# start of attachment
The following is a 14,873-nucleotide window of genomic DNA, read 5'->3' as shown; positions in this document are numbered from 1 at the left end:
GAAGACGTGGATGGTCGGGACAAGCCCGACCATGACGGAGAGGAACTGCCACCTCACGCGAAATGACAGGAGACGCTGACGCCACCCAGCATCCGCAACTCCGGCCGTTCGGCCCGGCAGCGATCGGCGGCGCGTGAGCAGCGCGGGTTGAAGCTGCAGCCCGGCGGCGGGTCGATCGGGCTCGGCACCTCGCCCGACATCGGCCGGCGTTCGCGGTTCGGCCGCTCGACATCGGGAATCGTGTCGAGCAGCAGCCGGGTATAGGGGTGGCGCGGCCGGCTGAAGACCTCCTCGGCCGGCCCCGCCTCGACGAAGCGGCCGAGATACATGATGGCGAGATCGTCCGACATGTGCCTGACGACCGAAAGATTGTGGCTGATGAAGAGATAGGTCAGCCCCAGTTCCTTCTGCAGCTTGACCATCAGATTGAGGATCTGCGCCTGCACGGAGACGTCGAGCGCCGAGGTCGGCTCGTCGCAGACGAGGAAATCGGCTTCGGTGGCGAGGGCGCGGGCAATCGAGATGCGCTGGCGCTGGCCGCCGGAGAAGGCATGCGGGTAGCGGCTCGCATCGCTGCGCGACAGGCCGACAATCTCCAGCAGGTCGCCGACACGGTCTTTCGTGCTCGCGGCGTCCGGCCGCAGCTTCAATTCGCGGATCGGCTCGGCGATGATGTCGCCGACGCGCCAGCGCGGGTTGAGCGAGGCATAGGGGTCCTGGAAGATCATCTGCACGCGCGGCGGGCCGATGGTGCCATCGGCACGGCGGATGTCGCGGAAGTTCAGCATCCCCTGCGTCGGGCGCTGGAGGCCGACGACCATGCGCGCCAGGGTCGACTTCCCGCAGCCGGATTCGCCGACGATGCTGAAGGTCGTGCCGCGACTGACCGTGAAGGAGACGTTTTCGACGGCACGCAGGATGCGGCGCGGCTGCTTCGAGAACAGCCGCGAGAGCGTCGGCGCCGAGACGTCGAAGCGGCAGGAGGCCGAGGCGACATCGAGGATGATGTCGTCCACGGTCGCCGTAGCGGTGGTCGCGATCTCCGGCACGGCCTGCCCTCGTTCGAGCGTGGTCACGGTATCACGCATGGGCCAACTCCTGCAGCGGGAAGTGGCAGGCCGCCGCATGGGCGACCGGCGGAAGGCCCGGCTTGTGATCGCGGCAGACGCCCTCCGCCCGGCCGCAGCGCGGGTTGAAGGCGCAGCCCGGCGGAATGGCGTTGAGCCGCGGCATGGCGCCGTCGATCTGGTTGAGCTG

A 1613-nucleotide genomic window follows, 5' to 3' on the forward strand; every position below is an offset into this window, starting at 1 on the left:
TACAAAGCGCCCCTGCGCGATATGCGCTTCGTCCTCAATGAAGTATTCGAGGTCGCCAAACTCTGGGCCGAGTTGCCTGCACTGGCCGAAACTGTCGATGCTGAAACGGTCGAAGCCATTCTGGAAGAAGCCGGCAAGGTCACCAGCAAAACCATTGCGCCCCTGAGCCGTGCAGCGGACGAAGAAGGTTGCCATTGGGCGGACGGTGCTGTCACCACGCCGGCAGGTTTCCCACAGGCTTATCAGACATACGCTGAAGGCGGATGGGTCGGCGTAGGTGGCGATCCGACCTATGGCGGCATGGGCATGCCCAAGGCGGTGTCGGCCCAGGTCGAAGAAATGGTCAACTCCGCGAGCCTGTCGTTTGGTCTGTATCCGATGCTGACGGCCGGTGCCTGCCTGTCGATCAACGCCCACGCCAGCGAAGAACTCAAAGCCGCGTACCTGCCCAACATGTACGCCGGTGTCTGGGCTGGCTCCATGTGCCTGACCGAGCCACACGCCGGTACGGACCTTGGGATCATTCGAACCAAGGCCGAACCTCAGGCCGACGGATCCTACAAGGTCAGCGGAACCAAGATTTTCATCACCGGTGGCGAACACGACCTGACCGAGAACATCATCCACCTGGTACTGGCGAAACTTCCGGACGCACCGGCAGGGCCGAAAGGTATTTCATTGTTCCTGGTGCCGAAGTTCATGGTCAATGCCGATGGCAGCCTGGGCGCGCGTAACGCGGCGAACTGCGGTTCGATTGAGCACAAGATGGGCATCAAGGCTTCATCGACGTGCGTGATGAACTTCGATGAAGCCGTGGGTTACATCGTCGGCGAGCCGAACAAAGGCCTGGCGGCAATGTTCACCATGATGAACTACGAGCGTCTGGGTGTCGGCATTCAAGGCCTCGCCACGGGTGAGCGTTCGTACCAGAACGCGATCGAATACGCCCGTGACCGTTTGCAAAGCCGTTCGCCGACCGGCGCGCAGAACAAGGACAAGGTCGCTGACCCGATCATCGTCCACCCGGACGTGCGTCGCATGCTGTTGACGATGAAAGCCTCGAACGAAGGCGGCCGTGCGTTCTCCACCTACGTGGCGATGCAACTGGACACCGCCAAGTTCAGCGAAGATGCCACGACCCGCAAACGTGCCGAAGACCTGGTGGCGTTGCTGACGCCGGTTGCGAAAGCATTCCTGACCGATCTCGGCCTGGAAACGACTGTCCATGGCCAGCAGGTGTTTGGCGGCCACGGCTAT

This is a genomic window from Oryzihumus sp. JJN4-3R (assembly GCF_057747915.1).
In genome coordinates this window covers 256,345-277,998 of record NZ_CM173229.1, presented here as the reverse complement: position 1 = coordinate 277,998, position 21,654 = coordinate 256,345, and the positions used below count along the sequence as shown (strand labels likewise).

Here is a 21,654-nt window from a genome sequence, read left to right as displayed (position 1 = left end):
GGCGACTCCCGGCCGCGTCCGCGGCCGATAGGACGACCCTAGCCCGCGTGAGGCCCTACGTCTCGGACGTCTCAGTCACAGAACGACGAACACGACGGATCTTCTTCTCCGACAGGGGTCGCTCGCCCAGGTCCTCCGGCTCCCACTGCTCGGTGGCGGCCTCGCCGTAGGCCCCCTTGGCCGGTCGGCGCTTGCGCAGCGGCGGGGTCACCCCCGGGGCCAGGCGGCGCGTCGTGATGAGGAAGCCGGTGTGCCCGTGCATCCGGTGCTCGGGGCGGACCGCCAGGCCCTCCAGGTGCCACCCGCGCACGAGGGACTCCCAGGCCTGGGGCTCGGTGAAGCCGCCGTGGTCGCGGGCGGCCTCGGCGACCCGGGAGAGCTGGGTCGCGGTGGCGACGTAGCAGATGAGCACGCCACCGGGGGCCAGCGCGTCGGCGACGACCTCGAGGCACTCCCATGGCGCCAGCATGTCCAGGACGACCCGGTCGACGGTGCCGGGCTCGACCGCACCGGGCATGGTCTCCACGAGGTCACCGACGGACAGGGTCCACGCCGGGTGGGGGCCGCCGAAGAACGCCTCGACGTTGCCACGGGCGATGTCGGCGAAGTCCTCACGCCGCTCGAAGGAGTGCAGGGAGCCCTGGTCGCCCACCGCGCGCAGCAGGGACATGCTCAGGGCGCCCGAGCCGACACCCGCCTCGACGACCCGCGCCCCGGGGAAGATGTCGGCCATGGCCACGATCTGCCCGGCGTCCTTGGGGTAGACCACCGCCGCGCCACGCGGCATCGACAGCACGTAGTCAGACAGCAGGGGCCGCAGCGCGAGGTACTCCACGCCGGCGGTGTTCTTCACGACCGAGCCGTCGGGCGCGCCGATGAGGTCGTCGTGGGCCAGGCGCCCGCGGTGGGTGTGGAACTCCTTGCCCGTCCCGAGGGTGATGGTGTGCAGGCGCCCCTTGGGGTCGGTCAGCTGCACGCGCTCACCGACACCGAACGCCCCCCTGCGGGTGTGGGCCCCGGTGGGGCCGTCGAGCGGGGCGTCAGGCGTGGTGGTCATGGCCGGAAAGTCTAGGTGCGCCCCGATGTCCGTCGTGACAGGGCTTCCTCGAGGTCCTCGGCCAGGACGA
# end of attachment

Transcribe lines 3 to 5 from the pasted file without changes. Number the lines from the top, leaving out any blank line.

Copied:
A 1613-nucleotide genomic window follows, 5' to 3' on the forward strand; every position below is an offset into this window, starting at 1 on the left:
TACAAAGCGCCCCTGCGCGATATGCGCTTCGTCCTCAATGAAGTATTCGAGGTCGCCAAACTCTGGGCCGAGTTGCCTGCACTGGCCGAAACTGTCGATGCTGAAACGGTCGAAGCCATTCTGGAAGAAGCCGGCAAGGTCACCAGCAAAACCATTGCGCCCCTGAGCCGTGCAGCGGACGAAGAAGGTTGCCATTGGGCGGACGGTGCTGTCACCACGCCGGCAGGTTTCCCACAGGCTTATCAGACATACGCTGAAGGCGGATGGGTCGGCGTAGGTGGCGATCCGACCTATGGCGGCATGGGCATGCCCAAGGCGGTGTCGGCCCAGGTCGAAGAAATGGTCAACTCCGCGAGCCTGTCGTTTGGTCTGTATCCGATGCTGACGGCCGGTGCCTGCCTGTCGATCAACGCCCACGCCAGCGAAGAACTCAAAGCCGCGTACCTGCCCAACATGTACGCCGGTGTCTGGGCTGGCTCCATGTGCCTGACCGAGCCACACGCCGGTACGGACCTTGGGATCATTCGAACCAAGGCCGAACCTCAGGCCGACGGATCCTACAAGGTCAGCGGAACCAAGATTTTCATCACCGGTGGCGAACACGACCTGACCGAGAACATCATCCACCTGGTACTGGCGAAACTTCCGGACGCACCGGCAGGGCCGAAAGGTATTTCATTGTTCCTGGTGCCGAAGTTCATGGTCAATGCCGATGGCAGCCTGGGCGCGCGTAACGCGGCGAACTGCGGTTCGATTGAGCACAAGATGGGCATCAAGGCTTCATCGACGTGCGTGATGAACTTCGATGAAGCCGTGGGTTACATCGTCGGCGAGCCGAACAAAGGCCTGGCGGCAATGTTCACCATGATGAACTACGAGCGTCTGGGTGTCGGCATTCAAGGCCTCGCCACGGGTGAGCGTTCGTACCAGAACGCGATCGAATACGCCCGTGACCGTTTGCAAAGCCGTTCGCCGACCGGCGCGCAGAACAAGGACAAGGTCGCTGACCCGATCATCGTCCACCCGGACGTGCGTCGCATGCTGTTGACGATGAAAGCCTCGAACGAAGGCGGCCGTGCGTTCTCCACCTACGTGGCGATGCAACTGGACACCGCCAAGTTCAGCGAAGATGCCACGACCCGCAAACGTGCCGAAGACCTGGTGGCGTTGCTGACGCCGGTTGCGAAAGCATTCCTGACCGATCTCGGCCTGGAAACGACTGTCCATGGCCAGCAGGTGTTTGGCGGCCACGGCTAT

This is a genomic window from Oryzihumus sp. JJN4-3R (assembly GCF_057747915.1).